The ghostwriting process is a grey area. But no matter the steps you take while ghostwriting, you have to first master the following skills to meet (and hopefully exceed) the CEO’s expectations.
This one might seem obvious, but there is no way a respected CEO will choose a rookie to be their ghostwriter. Create a solid portfolio of all your relevant work and show them what you can do.
Part of your writing experience should give you the ability to adapt. You’re a great writer with excellent ideas, but that’s not the point here. The point is to effectively relay the messages from the CEO to their intended audience. This might include leaving your usual tone and word choice behind and picking up those that are typical of the CEO.
Adaptability is key when ghostwriting.
Because you won’t get much facetime with the CEO, your research skills have to be sharp to be a successful ghostwriter. Mastering the CEO’s writing style is necessary. Do this by following them on social media, looking at old blog posts, and any general communication habits. You are being trusted to represent them, and being as accurate as possible will benefit both you and the CEO you are ghostwriting for.
A good ghostwriter is able to put themselves in the shoes of the person they are working for. This can be simple for ordinary assignments, but some of your tasks as a ghostwriter for the CEO might include delivering good or bad news. Do your best to empathize with the CEO during those situations and make sure you exude the appropriate emotions in your writing.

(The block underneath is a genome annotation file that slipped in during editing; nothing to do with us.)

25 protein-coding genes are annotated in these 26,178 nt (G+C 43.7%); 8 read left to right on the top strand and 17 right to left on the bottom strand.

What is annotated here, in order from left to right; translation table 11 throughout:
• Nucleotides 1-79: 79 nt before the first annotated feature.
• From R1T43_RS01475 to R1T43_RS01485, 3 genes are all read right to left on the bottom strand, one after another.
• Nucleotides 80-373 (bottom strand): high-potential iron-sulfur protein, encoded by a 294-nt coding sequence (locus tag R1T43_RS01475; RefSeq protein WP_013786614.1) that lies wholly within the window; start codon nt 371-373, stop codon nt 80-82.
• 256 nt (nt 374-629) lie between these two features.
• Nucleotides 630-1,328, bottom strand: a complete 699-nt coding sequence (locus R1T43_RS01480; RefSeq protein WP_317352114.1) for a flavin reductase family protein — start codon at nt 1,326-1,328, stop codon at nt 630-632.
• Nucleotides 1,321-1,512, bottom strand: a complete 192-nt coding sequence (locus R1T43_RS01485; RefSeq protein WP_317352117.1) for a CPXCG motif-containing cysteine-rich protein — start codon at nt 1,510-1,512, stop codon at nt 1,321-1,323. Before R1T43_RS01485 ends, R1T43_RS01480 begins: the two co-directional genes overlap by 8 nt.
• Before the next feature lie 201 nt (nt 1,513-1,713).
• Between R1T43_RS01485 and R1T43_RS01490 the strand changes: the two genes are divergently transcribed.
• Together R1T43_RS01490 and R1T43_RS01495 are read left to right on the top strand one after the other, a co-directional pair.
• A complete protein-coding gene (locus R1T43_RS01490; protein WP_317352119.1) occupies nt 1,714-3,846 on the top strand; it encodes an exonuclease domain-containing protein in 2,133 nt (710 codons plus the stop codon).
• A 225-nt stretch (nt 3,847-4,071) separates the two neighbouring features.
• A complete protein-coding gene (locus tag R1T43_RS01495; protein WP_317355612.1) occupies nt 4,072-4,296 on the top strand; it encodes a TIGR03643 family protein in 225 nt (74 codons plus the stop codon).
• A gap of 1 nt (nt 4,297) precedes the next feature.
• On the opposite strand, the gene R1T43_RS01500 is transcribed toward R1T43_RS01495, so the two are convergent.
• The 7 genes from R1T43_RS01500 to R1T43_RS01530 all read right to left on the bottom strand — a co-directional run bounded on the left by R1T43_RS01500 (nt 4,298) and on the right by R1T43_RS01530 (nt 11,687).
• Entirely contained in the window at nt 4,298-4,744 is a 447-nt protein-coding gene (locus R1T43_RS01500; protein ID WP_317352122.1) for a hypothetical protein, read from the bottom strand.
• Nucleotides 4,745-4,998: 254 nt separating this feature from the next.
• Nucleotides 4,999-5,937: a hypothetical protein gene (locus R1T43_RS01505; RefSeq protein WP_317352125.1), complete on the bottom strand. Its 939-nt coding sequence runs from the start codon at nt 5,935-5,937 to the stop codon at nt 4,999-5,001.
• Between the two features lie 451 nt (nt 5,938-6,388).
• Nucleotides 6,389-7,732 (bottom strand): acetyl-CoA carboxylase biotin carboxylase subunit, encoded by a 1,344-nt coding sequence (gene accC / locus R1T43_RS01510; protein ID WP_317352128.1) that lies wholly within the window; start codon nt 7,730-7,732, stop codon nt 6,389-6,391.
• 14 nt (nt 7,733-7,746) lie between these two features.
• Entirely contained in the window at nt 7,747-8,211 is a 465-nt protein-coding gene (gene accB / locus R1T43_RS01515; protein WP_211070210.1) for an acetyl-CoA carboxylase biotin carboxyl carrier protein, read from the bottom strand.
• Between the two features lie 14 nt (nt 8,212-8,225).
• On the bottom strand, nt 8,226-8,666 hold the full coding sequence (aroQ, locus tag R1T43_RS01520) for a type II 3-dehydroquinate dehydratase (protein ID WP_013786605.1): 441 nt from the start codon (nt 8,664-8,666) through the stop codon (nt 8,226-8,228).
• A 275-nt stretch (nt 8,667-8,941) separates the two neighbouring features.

It is possible that the CEO you are ghostwriting for will give you little to nothing to work with. If this is the case, you must be confident in your writing, research, and creative skills to accurately ghostwrite for them. Don’t waste time second-guessing yourself. You wouldn’t be in this situation if you weren’t already a good writer.
Don’t be spooked
Ghostwriting for your company’s CEO can be a lot of pressure. Not only do you want to impress them with your writing skills, but you want to create a positive image of your business through the communication of the CEO. Following these steps and prioritizing these skills for the ghostwriting process will prepare you to deliver writing that is so well done, it will spook your CEO.
Mary Clare Novak is a Content Marketing Specialist at G2 based in Burlington, Vermont, where she is currently exploring topics related to sales and customer relationship management. In her free time, you can find her doing a crossword puzzle, listening to cover bands, or eating fish tacos. (she/her/hers)